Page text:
Fedora 30 randomly freezes

I have a Intel NUC-KIT NUC8I7BEH with most recent BIOS, a SATA-SSD and a 970 EVO Plus NVMe M.2 SSD.

On the SATA-SSD is a bootable Fedora 30 (upgraded from 29). On NVMe-SSD is a Fedora 30 Silverblue.

Both installations Fedora are freezing at least once a day or more. Constantly. No more mouse, keyboard and no network anymore. No ping possible. No LED for HD-activity.

I stripped all to have only mouse, keyboard and monitor attached.

Very often fsck says FS has to be repaired. I already lost data (profile from Firefox).

What can i do?

If these freezes continue/persist I have to say good-bye to Fedora. Very sad.

I tried a Windows 10-to-go. No freezes.


To begin with, please check the system logs to see what it says at the time of the freeze.

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Checking logs is always good advice, however if the machine is freezing so completely that the filesystem is corrupted, I wouldn’t be surprised if there’s nothing useful in the logs — whatever message might be output at the time of the freeze probably didn’t get a chance to get written to disk.

It sounds very much like a hardware issue, quite possibly overheating. Several Amazon users have reported overheating issues with these models, on Fedora specifically.

One thing I’d suggest, if you haven’t already, is to install and configure the lm_sensors monitoring package, along with its logging daemon.

# 1. Install the packages
$ sudo dnf install lm_sensors lm_sensors-sensord
# 2. Interactively configure the necessary drivers
$ sudo sensors-detect
# 3. Enable and start the logging daemon
$ sudo systemctl enable sensord
$ sudo systemctl start sensord

Before step 3, you might want to edit /etc/sysconfig/sensord and lower the LOG_INTERVAL from the default 20m to something like 5m (or even 2m or 1m, temporarily), to have a better chance at capturing a picture of the hardware state shortly before a freeze.

After step 2, you’ll know the sensors are configured correctly if the sensors command outputs at least somewhat useful data. What you actually get can vary wildly. On my two machines, I get:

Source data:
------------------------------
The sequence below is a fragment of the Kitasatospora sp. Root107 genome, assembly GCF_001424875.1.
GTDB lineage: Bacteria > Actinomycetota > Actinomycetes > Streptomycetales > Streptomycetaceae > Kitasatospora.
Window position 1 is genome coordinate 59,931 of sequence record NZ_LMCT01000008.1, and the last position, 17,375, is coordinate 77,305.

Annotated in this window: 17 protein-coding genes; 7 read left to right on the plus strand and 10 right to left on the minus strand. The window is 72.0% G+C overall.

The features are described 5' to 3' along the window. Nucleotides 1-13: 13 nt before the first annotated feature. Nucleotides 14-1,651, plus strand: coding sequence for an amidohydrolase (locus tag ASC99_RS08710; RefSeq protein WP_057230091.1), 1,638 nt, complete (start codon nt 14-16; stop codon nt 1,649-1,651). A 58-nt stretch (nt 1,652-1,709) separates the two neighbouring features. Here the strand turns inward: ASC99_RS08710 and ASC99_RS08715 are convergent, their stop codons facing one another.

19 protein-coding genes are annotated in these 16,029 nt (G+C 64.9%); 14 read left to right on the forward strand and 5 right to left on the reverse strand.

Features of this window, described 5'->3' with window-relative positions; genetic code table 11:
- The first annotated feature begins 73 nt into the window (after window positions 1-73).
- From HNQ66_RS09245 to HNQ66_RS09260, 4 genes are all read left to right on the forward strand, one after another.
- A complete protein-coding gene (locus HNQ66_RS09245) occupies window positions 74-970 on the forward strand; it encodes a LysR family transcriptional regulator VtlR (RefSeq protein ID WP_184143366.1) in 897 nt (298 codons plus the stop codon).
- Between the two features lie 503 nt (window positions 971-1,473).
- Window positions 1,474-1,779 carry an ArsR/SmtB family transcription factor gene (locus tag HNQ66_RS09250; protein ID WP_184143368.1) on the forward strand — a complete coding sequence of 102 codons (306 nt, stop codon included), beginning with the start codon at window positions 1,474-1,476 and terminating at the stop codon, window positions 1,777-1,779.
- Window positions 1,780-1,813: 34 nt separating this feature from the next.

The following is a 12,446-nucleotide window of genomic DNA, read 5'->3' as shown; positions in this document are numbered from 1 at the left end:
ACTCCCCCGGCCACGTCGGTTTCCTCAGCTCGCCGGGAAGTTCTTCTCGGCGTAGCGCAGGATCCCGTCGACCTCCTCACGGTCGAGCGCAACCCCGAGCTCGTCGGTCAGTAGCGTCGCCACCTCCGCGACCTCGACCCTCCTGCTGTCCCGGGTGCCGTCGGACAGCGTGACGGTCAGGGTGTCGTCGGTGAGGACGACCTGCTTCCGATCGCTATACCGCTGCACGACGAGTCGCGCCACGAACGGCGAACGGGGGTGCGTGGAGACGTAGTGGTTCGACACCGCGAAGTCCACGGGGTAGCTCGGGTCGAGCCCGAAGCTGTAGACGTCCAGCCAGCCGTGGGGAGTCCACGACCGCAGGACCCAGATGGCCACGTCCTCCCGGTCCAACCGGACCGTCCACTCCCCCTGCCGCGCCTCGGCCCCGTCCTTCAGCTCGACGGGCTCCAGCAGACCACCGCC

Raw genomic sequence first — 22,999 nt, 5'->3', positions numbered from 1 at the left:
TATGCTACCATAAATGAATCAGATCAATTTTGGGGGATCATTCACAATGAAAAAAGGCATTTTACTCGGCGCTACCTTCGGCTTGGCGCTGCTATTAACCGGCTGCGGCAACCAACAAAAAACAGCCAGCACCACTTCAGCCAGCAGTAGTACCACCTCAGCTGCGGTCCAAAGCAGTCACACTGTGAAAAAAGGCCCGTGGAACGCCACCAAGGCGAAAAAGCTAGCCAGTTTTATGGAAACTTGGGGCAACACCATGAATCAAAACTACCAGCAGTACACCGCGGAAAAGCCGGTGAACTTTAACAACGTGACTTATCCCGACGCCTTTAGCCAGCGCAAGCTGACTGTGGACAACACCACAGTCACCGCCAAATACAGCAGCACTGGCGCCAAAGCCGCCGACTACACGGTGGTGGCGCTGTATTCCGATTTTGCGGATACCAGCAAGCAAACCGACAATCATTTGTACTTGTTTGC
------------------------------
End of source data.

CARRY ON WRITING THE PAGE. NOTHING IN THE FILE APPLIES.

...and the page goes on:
$ sensors
Adapter: ISA adapter
Package id 0:  +38.0°C  (high = +80.0°C, crit = +99.0°C)
Core 0:        +38.0°C  (high = +80.0°C, crit = +99.0°C)
Core 1:        +36.0°C  (high = +80.0°C, crit = +99.0°C)
Core 2:        +34.0°C  (high = +80.0°C, crit = +99.0°C)
Core 3:        +37.0°C  (high = +80.0°C, crit = +99.0°C)
# vs
$ sensors
Adapter: PCI adapter
Core0 Temp:   +27.0°C  
Core0 Temp:   +19.0°C  
Core1 Temp:   +36.0°C  
Core1 Temp:   +23.0°C  

Adapter: ACPI interface
temp1:        +13.0°C  (crit = +70.0°C)

Adapter: ISA adapter
in0:          +1.10 V  (min =  +0.00 V, max =  +0.00 V)  ALARM
in1:          +2.50 V  (min =  +0.00 V, max =  +4.08 V)
in2:          +1.79 V  (min =  +0.00 V, max =  +4.08 V)
in3:          +3.36 V  (min =  +0.00 V, max =  +4.08 V)
in4:          +3.02 V  (min =  +0.00 V, max =  +4.08 V)
in5:          +1.17 V  (min =  +0.00 V, max =  +4.08 V)
in6:          +2.93 V  (min =  +0.00 V, max =  +4.08 V)
in7:          +3.02 V  (min =  +0.00 V, max =  +2.03 V)  ALARM
Vbat:         +2.05 V  
fan1:        1824 RPM  (min =    0 RPM)
fan2:         883 RPM  (min =    0 RPM)
temp1:        +13.0°C  (low  = +127.0°C, high = +65.0°C)  sensor = thermal diode
temp2:        +34.0°C  (low  = +127.0°C, high = +127.0°C)  sensor = thermistor
temp3:        +25.0°C  (low  = +127.0°C, high = +127.0°C)  sensor = thermistor
intrusion0:  ALARM

The former machine has an unsupported hardware monitoring chip, so all I get is the CPU thermal monitoring. The latter machine uses an it87 hardware sensor, so I get a wealth of readouts (even if the ranges aren’t properly configured to monitor them).

If the machine is overheating, you may be able to install and use the cpupower command to increase the CPU throttling. Or, there may be options in the BIOS to adjust how reactive the system is to thermal load.